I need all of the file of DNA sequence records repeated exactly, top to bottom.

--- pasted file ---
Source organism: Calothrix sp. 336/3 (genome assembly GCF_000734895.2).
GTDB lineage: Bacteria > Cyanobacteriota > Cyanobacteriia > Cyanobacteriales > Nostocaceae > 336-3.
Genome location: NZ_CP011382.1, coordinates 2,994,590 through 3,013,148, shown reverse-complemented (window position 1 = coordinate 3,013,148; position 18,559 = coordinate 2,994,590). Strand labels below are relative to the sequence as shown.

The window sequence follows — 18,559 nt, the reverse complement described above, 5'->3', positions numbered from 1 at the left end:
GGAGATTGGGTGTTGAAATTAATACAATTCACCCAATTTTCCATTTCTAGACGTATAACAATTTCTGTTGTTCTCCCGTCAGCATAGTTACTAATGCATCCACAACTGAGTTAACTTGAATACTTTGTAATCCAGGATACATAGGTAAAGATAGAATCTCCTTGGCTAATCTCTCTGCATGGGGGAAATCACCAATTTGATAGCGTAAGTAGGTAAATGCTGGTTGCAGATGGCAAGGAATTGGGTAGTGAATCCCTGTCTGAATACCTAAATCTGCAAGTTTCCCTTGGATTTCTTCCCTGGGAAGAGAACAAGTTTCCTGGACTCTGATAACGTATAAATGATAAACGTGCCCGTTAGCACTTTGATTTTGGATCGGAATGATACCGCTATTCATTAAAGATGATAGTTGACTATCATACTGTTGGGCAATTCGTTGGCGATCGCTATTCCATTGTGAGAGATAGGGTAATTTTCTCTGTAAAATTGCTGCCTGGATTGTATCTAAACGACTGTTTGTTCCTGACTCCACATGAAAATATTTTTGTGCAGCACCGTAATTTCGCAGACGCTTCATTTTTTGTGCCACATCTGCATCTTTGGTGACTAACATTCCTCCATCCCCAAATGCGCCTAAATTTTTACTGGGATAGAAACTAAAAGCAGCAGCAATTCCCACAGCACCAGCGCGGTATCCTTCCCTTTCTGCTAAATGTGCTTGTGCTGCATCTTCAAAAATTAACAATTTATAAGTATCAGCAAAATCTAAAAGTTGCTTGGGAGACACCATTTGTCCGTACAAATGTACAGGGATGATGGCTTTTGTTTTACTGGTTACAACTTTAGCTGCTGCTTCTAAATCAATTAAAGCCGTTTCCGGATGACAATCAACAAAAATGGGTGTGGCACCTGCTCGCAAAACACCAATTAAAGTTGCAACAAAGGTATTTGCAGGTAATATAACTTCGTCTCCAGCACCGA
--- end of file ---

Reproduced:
Source organism: Calothrix sp. 336/3 (genome assembly GCF_000734895.2).
GTDB lineage: Bacteria > Cyanobacteriota > Cyanobacteriia > Cyanobacteriales > Nostocaceae > 336-3.
Genome location: NZ_CP011382.1, coordinates 2,994,590 through 3,013,148, shown reverse-complemented (window position 1 = coordinate 3,013,148; position 18,559 = coordinate 2,994,590). Strand labels below are relative to the sequence as shown.

The window sequence follows — 18,559 nt, the reverse complement described above, 5'->3', positions numbered from 1 at the left end:
GGAGATTGGGTGTTGAAATTAATACAATTCACCCAATTTTCCATTTCTAGACGTATAACAATTTCTGTTGTTCTCCCGTCAGCATAGTTACTAATGCATCCACAACTGAGTTAACTTGAATACTTTGTAATCCAGGATACATAGGTAAAGATAGAATCTCCTTGGCTAATCTCTCTGCATGGGGGAAATCACCAATTTGATAGCGTAAGTAGGTAAATGCTGGTTGCAGATGGCAAGGAATTGGGTAGTGAATCCCTGTCTGAATACCTAAATCTGCAAGTTTCCCTTGGATTTCTTCCCTGGGAAGAGAACAAGTTTCCTGGACTCTGATAACGTATAAATGATAAACGTGCCCGTTAGCACTTTGATTTTGGATCGGAATGATACCGCTATTCATTAAAGATGATAGTTGACTATCATACTGTTGGGCAATTCGTTGGCGATCGCTATTCCATTGTGAGAGATAGGGTAATTTTCTCTGTAAAATTGCTGCCTGGATTGTATCTAAACGACTGTTTGTTCCTGACTCCACATGAAAATATTTTTGTGCAGCACCGTAATTTCGCAGACGCTTCATTTTTTGTGCCACATCTGCATCTTTGGTGACTAACATTCCTCCATCCCCAAATGCGCCTAAATTTTTACTGGGATAGAAACTAAAAGCAGCAGCAATTCCCACAGCACCAGCGCGGTATCCTTCCCTTTCTGCTAAATGTGCTTGTGCTGCATCTTCAAAAATTAACAATTTATAAGTATCAGCAAAATCTAAAAGTTGCTTGGGAGACACCATTTGTCCGTACAAATGTACAGGGATGATGGCTTTTGTTTTACTGGTTACAACTTTAGCTGCTGCTTCTAAATCAATTAAAGCCGTTTCCGGATGACAATCAACAAAAATGGGTGTGGCACCTGCTCGCAAAACACCAATTAAAGTTGCAACAAAGGTATTTGCAGGTAATATAACTTCGTCTCCAGCACCGA